My exposure to these magazines also led to an interest in various ‘trading cards’ a few years later. I’m not really sure where Ed Roth fits into all this, but I’m guessing, based on how similar all these designs and concepts are, that his was the original, and everything else fed off his designs. I recently came across a web site devoted to ‘Odd Rods’ cards that seem to be the images that stir the most memories for me, although there seem to be several competitors and knock-offs of the same general idea.

A package of these cards would come with probably 4-7 cards and a stick of rock hard bubble gum that would break and pierce your cheeks and gums, and all for the paltry sum of 5 or 10 cents. With my 50 cent allowance, this would leave me plenty for a can of pop and a bag of green onion potato chips for the bike ride home. I was also endlessly fascinated by the ‘Wacky Packages’ cards that started coming out in the early 70s (pictured below), which almost seemed like a ‘trading card’ version of ‘Mad Magazine’, with similar irreverent sensibilities. If they were aiming to corrupt the youth, they certainly succeeded with me. I would later find out that the artists who worked on these Wacky Package cards were Art Spiegelman (later of ‘Maus’ and ‘Raw’ fame) and Norman Saunders (a well respected journeyman illustrator nearing the end of his career). I likely missed the initial run of these cards, but was obsessed with buying them during their 1973-76 heyday.

My allowance also disappeared through the occasional issue of Cracked or Crazy magazine when I couldn’t wait for the next issue of Mad to appear. The art wasn’t nearly as awe inspiring in these, but I still diligently pored over each issue I got in my grubby little hands, and spent a lot of time copying styles and recreating my own crude versions of movie satires and cartoon panels in my own pads of drawing paper (another expenditure, but one that I was usually able to talk my Mother into providing for me without having to dip into my own funds). I was mostly enamored of artist John Severin who seemed to be the poor man’s ‘Mort Drucker’ for these 2nd rate funny books. Kelly Freas (who did a lot of work for Mad Magazine in the sixties) would contribute cover illustrations to some of these magazines as well. I would later discover that Daniel Clowes got some early work from Cracked magazine (but was probably after the period where I was reading it).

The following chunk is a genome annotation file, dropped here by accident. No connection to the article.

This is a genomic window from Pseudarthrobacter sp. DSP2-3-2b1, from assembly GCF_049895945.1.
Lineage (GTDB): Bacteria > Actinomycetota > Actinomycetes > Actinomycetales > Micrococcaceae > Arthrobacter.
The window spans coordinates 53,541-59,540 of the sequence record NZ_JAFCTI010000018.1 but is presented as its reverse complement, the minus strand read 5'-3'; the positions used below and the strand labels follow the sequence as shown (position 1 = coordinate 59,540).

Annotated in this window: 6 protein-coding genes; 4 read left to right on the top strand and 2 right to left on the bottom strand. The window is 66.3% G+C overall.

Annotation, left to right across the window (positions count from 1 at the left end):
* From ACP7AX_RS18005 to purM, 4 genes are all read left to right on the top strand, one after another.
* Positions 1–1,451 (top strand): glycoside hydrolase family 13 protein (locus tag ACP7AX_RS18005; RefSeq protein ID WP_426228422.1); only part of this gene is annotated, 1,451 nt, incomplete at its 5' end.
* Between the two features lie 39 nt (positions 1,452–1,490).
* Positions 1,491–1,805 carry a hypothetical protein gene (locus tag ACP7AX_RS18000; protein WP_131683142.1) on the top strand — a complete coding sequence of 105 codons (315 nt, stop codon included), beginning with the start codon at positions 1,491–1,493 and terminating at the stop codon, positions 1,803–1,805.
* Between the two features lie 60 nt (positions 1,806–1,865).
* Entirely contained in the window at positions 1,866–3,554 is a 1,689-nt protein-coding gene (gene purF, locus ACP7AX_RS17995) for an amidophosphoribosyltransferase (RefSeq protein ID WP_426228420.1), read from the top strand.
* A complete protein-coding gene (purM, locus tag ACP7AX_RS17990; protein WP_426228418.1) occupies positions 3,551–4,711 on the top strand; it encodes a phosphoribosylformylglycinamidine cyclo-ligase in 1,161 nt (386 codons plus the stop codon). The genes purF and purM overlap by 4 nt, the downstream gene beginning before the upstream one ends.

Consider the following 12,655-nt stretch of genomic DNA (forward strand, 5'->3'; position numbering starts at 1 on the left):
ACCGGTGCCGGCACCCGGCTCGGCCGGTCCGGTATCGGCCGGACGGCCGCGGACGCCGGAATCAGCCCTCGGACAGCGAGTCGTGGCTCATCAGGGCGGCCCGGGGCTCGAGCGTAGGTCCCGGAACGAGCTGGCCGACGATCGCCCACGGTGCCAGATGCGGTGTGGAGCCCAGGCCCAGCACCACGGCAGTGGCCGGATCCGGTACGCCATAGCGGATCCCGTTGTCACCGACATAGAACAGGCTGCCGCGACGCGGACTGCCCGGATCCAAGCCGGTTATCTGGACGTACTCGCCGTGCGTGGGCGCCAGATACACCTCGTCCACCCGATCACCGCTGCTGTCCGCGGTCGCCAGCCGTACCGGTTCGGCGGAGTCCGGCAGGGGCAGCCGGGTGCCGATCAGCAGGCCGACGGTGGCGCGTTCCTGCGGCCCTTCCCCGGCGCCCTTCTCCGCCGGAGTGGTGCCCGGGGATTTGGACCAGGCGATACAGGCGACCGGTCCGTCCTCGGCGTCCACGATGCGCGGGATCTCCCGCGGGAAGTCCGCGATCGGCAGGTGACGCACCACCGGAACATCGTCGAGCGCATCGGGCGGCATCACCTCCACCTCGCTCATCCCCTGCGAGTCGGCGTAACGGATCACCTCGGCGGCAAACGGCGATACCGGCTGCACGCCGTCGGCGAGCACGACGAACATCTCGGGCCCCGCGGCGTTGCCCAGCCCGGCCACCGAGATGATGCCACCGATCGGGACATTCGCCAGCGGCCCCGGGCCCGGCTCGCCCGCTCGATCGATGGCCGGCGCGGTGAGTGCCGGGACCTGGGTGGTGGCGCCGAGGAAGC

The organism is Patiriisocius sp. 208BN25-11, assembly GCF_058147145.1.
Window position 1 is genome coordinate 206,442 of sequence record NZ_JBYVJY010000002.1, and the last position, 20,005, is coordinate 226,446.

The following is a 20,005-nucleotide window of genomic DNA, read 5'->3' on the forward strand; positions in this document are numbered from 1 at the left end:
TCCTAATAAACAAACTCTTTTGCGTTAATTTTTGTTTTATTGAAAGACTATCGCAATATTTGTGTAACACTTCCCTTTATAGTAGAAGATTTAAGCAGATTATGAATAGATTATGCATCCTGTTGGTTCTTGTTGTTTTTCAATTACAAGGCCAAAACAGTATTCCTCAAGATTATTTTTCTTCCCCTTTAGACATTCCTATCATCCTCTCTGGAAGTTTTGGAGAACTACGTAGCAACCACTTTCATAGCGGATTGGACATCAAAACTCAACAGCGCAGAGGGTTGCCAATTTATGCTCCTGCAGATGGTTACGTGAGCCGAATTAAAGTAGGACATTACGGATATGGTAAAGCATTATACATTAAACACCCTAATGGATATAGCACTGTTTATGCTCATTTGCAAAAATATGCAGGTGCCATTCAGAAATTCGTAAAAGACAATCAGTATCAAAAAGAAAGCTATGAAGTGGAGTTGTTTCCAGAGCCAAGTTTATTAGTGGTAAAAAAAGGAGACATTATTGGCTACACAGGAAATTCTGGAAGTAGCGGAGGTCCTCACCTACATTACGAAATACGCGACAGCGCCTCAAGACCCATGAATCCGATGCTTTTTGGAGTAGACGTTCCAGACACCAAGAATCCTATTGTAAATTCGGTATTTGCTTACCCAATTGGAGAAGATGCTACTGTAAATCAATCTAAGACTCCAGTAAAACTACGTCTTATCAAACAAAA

Gradually, I started noticing the National Lampoon hovering around the edges of the ‘humor magazine’ section of our local drugstore newsstand. From flipping through issues at the store, I was able to determine that there was no way my parents would allow this stuff into our house. I was fascinated by the fact that this magazine used actual photos for its comics (often featuring women without clothes on), and I was also struck by how the magazine layouts had more sophistication, more like a ‘real magazine’ rather than a ‘cartoon book’. This magazine had more of a ‘design’ and ‘subversive sensibility’ influence on me, rather than any illustrative influence (even though there were several memorable illustrators working for the magazine over the years).

If my parents ever lost track of me at a large store or mall, you could almost always count on finding me hanging around the newsstand, sneaking peeks at the magazines.

To be continued.

My Life in Pictures Part Three

Early Influences

More than any other influence, I would have to credit Mad Magazine with single handedly steering me towards a career as a professional illustrator.

I was home sick from school in March of 1972, ten years old, and it was my Mother’s habit to bring us home a magazine to cheer us up and give us something to do while sniffling on the couch. Usually it was ‘Jack and Jill’ or ‘Highlights’, but this time she brought home something drastically different. Issue 149, March 1972, Mad Magazine (featured movie satire was ‘Willard’). It was like an electric shock after all that sanitized entertainment that I had been exposed to previously. Spoofs of advertising where the product was exposed as worthless, movie and tv satires where holes were poked in flimsy plotlines and pompous acting egos, politicians portrayed as buffoons or worse — but what really grabbed me was the art. The mix of realistic techniques with cartoon imagery, the odd square speech balloons, even the fact that the interior was completely black and white (where was the color from my usual kiddie fare?). To the ten year old mind, it just screamed sophistication and forbidden adulthood tastes.

Around this same time, I also discovered a stash of old back issues of the same magazine in my uncle’s closet at my Grandparent’s house (my parents fearfully thinking I had discovered the ‘OTHER’ magazine in my Uncle’s closet, namely “Playboy”), dating from the early to late sixties. I’m sure my parents were worried about me, sitting for hours up in that dusty attic pouring over and over these ‘cartoon books’ instead of being outside and taking part in more healthy pursuits, but as far as I was concerned, I was in heaven. They so wormed their way into my head, that, thanks to the internet, I can now recreate the cover images for the entire ‘Mad Magazine Stash’ that I found in that long ago closet. And they still have the power to enthrall me to this day.